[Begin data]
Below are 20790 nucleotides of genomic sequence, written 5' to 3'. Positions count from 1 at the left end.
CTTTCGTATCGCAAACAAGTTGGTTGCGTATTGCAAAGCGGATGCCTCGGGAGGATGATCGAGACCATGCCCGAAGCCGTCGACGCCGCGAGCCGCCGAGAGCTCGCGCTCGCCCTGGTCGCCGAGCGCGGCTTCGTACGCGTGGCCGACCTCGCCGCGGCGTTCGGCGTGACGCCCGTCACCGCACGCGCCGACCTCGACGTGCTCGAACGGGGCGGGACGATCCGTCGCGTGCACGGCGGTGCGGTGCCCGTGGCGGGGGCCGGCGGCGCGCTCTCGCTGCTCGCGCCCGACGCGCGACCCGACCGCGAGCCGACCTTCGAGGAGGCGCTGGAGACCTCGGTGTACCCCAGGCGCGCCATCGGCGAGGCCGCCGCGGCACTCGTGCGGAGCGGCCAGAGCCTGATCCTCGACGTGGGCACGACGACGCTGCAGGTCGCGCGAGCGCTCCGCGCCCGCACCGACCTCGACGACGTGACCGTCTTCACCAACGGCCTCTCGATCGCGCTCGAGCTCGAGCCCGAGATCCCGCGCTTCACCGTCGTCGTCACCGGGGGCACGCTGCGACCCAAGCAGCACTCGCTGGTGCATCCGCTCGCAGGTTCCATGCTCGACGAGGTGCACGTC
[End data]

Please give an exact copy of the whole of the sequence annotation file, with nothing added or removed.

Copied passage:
Below are 20790 nucleotides of genomic sequence, written 5' to 3'. Positions count from 1 at the left end.
CTTTCGTATCGCAAACAAGTTGGTTGCGTATTGCAAAGCGGATGCCTCGGGAGGATGATCGAGACCATGCCCGAAGCCGTCGACGCCGCGAGCCGCCGAGAGCTCGCGCTCGCCCTGGTCGCCGAGCGCGGCTTCGTACGCGTGGCCGACCTCGCCGCGGCGTTCGGCGTGACGCCCGTCACCGCACGCGCCGACCTCGACGTGCTCGAACGGGGCGGGACGATCCGTCGCGTGCACGGCGGTGCGGTGCCCGTGGCGGGGGCCGGCGGCGCGCTCTCGCTGCTCGCGCCCGACGCGCGACCCGACCGCGAGCCGACCTTCGAGGAGGCGCTGGAGACCTCGGTGTACCCCAGGCGCGCCATCGGCGAGGCCGCCGCGGCACTCGTGCGGAGCGGCCAGAGCCTGATCCTCGACGTGGGCACGACGACGCTGCAGGTCGCGCGAGCGCTCCGCGCCCGCACCGACCTCGACGACGTGACCGTCTTCACCAACGGCCTCTCGATCGCGCTCGAGCTCGAGCCCGAGATCCCGCGCTTCACCGTCGTCGTCACCGGGGGCACGCTGCGACCCAAGCAGCACTCGCTGGTGCATCCGCTCGCAGGTTCCATGCTCGACGAGGTGCACGTC